Sunday, September 14, 2014

Smith & Wesson M&P 45c Review.

This is a used gun with an unknown number of rounds. Used guns are going to have some dings and scratches. Carefully inspect any used gun for cracks, excessive wear and tear, or mismatched parts before you buy and when in doubt, consult a qualified gunsmith. The Smith&Wesson M&P (Military & Police) brand has many different variations, so not all features will be on or apply to every gun in this brand. The gun this writer is reviewing is the .45 compact with the four inch barrel and no magazine disconnect, thumb safety, or internal lock, although these features are available on select pistols if you want them or your jurisdiction requires. The SKU number isn't on the S&W website but it is on this one.

Always obey local laws concerning firearms, their possession and use. This writer does not recommend putting your finger in the trigger guard unless you are committed to shooting something. "Stacking" or "staging" the trigger is a dangerous practice with any firearm, and this will not be evaluated here. This is not the place to debate that you don't like guns or take issue with "gun culture". These are a tool, much like an automobile, a scoop shovel, lighter or screwdriver; all are dangerous when misused. Same applies for those who may have a dislike for this or a strong like for another model or brand in a rivalic fashion. These comments will not be posted.

Smith&Wesson is a gun manufacturer this writer has been acquainted with for thirty-three years, the first handgun I fired was a model 686 chambered in a .357 magnum at the age of eleven years. They are well known for their revolvers and even though I'm not a fan of these, I still have a healthy respect Smith and their products. This wasn't too hard when making the transition from wheelgun to semiauto. The SD VE is a great piece for the money and they work better and cost less than the Glocks. The M&P brands are very similar in appearance, but are much more aggressively styled and probably beefier constructed as well. Unlike the SD VE's I've looked at, this one has metal, rather than plastic sights with Tritium inserts. The gun has a heft and a quality feel to it, There are three controls, exclusive of the bang switch. These are the magazine release (reversible), the slide lock (ambidextrous) and the takedown lever (on left side). There are no external safeties save for keeping your pointy finger off the trigger, which unlike the many pistols and even some long guns, has a pivot rather than a tab in the middle. 

After a month, and two days of layaway at Gander Mountain in Lansing, I got this one out of hock. I used my Bersa Thunder .45 pro compact as a trade in. The gun was fraught with issues including that love tap with the hammer that I was not in love with.

I picked this gun up for $399 + tax, and I don't believe that Smith and Wesson sells this one new anymore  This one came with two magazines, a lock, a frame tool, the paperwork as well as a really nice blue case and the gun itself. In addition, it came with three backstraps, small, medium and large. These come off easily after removing the frame tool from the grip of the gun. This is just a quarter turn and it comes out. The backstraps are easily removed and switched. The medium one was installed with the gun and worked fine with my mitts. This model has a 4 inch barrel, is 7.55 inches long, and 4.8 inches high. This tips the scale at 26 ounces and some change, or over a pound and a half empty. This is over two pounds with a full mag, so a good holster and belt is mandatory, but very doable. This model also comes with Tritium sights, which are usually an aftermarket install. Those are the facts.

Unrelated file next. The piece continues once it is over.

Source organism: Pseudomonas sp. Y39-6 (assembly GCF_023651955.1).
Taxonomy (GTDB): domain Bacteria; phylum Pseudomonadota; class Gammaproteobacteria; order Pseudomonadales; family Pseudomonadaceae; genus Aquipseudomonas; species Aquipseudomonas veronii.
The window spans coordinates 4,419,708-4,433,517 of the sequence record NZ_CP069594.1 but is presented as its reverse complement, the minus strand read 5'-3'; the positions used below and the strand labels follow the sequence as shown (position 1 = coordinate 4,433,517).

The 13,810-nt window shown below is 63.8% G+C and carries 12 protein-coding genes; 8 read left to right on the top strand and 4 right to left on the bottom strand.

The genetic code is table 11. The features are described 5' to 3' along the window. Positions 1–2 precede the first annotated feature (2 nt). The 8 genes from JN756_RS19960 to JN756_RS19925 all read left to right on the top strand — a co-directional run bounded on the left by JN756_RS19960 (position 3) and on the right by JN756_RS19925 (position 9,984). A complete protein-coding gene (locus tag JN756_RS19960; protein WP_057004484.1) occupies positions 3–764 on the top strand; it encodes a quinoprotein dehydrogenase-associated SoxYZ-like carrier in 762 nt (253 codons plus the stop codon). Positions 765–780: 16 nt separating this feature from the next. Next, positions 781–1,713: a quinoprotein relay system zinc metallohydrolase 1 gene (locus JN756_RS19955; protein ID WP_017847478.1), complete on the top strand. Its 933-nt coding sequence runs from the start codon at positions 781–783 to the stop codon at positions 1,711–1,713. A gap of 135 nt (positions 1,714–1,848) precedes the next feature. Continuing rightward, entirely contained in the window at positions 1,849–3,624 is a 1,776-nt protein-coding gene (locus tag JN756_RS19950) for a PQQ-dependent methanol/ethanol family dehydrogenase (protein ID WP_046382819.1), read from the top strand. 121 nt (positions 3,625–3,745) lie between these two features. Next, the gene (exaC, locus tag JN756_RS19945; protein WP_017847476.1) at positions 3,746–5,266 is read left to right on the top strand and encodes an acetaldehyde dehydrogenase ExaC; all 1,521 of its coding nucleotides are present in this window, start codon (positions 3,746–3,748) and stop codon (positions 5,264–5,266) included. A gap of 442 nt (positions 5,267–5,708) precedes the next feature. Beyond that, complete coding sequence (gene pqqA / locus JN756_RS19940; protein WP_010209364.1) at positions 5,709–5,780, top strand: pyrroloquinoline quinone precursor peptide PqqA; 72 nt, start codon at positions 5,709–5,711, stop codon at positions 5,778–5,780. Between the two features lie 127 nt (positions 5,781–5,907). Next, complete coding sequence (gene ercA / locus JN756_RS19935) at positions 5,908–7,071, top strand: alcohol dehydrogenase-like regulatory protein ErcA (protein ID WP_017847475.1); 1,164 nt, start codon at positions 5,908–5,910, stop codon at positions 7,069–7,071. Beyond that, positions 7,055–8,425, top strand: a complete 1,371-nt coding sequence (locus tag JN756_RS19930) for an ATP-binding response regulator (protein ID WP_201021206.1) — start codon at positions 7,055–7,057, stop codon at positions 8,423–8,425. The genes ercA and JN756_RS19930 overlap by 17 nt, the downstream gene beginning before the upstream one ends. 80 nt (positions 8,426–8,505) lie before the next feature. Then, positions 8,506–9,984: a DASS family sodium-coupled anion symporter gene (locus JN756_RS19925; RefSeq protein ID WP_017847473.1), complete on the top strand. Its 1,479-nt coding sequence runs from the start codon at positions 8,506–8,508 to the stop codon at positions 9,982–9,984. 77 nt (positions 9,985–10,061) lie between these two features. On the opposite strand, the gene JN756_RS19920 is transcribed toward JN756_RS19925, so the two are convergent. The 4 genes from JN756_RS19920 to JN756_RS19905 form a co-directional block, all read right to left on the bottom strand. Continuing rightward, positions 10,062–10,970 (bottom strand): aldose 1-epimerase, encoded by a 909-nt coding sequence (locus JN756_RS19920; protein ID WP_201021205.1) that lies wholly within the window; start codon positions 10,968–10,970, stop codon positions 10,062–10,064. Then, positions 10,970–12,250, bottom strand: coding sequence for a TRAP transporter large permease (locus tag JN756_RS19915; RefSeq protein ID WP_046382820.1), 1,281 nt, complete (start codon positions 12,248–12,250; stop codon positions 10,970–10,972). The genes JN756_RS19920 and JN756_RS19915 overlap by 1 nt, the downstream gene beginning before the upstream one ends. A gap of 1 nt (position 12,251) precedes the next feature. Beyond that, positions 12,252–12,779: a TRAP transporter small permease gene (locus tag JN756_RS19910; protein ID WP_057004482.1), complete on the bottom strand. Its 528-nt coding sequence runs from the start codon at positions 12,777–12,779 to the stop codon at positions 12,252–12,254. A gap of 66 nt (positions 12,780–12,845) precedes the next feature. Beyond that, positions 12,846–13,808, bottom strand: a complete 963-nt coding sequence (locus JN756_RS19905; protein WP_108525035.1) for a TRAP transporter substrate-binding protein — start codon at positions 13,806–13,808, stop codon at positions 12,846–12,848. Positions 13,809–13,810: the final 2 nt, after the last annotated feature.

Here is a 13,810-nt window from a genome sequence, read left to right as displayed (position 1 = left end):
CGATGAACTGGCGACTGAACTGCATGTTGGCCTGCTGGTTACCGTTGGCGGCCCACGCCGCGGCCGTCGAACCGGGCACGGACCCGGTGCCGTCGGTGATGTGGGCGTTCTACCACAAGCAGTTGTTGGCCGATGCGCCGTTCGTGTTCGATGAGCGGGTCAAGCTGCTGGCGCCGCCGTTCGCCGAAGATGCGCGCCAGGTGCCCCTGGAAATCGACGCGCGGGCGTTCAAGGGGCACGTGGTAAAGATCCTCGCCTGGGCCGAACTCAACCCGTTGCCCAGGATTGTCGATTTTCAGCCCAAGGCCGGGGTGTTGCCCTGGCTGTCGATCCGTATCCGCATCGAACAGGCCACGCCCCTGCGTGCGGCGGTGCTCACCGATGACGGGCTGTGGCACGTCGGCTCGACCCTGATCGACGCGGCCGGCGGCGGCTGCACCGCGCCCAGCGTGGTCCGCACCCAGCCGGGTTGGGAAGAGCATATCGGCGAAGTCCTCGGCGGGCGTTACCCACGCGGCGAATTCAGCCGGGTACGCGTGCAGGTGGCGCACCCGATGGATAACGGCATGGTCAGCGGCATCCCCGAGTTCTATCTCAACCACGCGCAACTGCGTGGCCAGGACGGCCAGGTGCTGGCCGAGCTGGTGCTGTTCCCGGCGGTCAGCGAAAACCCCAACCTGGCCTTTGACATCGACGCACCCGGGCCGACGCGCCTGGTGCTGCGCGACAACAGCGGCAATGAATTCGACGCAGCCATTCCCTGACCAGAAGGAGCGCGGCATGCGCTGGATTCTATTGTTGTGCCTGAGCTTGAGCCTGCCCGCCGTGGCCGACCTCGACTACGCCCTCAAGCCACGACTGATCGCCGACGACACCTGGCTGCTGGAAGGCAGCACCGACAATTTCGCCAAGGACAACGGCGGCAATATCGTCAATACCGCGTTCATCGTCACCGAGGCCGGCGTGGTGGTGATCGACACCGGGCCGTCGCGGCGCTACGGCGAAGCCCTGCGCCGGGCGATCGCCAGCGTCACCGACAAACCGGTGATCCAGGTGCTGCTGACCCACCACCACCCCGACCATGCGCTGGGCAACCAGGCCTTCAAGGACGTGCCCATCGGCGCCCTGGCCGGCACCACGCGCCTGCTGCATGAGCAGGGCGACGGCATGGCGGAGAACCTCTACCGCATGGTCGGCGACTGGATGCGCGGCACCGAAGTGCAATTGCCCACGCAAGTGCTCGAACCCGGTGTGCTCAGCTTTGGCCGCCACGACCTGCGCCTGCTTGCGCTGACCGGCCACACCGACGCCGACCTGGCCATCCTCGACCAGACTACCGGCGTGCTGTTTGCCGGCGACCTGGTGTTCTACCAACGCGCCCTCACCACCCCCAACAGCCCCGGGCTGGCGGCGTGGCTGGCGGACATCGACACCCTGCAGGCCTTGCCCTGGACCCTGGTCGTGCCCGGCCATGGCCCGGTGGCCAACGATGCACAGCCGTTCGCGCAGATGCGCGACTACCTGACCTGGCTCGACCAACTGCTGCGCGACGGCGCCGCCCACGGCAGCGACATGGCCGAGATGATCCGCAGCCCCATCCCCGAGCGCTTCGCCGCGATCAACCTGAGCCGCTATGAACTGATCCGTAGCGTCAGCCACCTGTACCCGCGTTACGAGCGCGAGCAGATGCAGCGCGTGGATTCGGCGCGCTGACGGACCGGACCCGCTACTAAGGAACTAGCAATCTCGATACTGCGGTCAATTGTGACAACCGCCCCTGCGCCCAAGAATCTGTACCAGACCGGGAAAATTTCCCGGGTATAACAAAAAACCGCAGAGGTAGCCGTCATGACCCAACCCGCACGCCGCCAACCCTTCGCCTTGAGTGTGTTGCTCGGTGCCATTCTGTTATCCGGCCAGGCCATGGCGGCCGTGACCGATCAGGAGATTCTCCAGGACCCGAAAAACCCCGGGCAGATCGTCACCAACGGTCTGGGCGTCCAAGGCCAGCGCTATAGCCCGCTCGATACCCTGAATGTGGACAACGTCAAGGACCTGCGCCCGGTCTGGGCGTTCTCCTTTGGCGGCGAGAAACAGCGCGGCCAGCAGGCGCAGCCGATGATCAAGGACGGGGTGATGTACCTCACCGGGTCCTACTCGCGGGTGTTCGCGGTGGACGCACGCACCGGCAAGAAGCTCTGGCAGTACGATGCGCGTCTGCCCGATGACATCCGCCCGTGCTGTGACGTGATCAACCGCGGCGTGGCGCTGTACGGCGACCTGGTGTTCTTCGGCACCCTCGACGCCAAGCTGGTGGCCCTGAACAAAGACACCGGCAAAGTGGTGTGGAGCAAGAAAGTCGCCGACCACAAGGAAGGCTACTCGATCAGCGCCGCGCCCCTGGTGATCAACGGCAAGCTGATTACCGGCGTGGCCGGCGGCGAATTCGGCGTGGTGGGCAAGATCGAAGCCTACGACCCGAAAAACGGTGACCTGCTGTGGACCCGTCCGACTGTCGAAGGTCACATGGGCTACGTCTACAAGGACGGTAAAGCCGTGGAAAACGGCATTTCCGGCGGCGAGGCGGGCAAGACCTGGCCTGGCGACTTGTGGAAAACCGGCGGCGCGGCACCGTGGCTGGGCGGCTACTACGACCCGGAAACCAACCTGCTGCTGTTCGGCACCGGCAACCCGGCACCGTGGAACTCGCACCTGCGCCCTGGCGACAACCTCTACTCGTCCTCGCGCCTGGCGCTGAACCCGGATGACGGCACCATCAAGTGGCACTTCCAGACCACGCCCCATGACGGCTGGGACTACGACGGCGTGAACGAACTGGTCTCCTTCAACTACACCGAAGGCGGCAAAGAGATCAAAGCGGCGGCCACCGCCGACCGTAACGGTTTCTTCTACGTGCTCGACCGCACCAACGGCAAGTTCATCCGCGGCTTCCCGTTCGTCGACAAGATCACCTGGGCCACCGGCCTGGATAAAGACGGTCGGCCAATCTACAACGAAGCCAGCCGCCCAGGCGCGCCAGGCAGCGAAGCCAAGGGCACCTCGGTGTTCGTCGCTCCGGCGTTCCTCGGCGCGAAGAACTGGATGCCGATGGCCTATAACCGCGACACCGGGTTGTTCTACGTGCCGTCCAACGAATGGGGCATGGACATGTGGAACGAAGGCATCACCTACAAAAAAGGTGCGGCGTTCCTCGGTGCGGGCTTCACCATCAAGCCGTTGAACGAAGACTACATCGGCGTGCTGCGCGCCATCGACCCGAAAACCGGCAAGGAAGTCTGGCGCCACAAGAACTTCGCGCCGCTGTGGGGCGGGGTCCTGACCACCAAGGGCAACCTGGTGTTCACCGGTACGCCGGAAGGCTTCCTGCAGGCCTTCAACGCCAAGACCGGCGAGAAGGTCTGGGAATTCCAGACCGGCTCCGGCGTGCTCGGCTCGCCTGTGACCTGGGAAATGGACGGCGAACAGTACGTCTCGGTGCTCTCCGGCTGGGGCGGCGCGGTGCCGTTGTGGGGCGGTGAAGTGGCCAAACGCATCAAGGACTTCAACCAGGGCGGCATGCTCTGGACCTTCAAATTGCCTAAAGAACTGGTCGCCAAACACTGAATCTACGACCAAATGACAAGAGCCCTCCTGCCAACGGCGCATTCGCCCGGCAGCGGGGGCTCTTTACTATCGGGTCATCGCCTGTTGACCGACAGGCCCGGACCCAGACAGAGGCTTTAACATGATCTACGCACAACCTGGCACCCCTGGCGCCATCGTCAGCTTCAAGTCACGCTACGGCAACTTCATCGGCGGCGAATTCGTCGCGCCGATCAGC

This piece fits in a size 2 blackhawk pancake holster, as well as my Vega IB 341. A belly band holster, forget about it. 

Racking the slide with arthritis is pretty easy; a touch easier than the Ruger Sr9c I've gotten to use as my go to gun. The serrations are aggressive enough to give you a good grip on the slide, which is a nice touch. Loading rounds into the magazines takes lots of hand strength, and a loader isn't a bad idea. These hold eight rounds, but you can buy longer magazines depending on your jurisdiction. These snap in easily and positively, and drop easily which is important in a fight. This piece lacks a magazine safety, which means if there is a round in the chamber and you press the bang switch, it will go pop and make a hole. Again, you can get models with these safeties if you want as they are available. This one didn't have and I didn't particularly want them,

What has never happened in the 33 years of experience with handguns is this,,,I was able to hit the bullseye with a four inch group at 20 feet with this piece...right out of the box. I'm not the best practiced, but getting better, but it still takes time to acquaint yourself to a new gun. The M&P was not a problem in that department at all due largely in part to the long sight radius and excellent ergonomics. Trigger pull is crisp with no grittiness or other problems. At about 7 pounds, it's more than doable for anyone. Recoil is slightly more than my Ruger 9mm, but there is very little muzzle flip. The sights are three dot and fairly easy to see, even in low light with the Tritium option. Follow up shots are much easier with this combination. There were no malfunctions as of late with about 50 rounds through it. Most of you will probably use about that a session anyway. If there is I will update it.

To field strip this gun is not intuitive, but it is easy. You need to drop the magazine and rack the slide to remove a chambered round and lock it open. The frame tool is accessed by turning the half moon shaped nubbin at the bottom of the grip one quarter turn like a key. The back strap can be lifted off and changed at this point too, as the tool also locks this down. You will then need to use this tool, or something similar (NOT your finger) to push the sear lever down. Then you release the slide lock, pull the takedown lever and the slide should come off. The guide rod and spring are made of steel and are easy to clean up and get back in action. You will want to push the sear lever back where you had it. Reinstall the frame tool and your gun is ready to go. Probably just enough to avoid patent infringement on the almighty Glocks, which the M&P is mechanically similar to.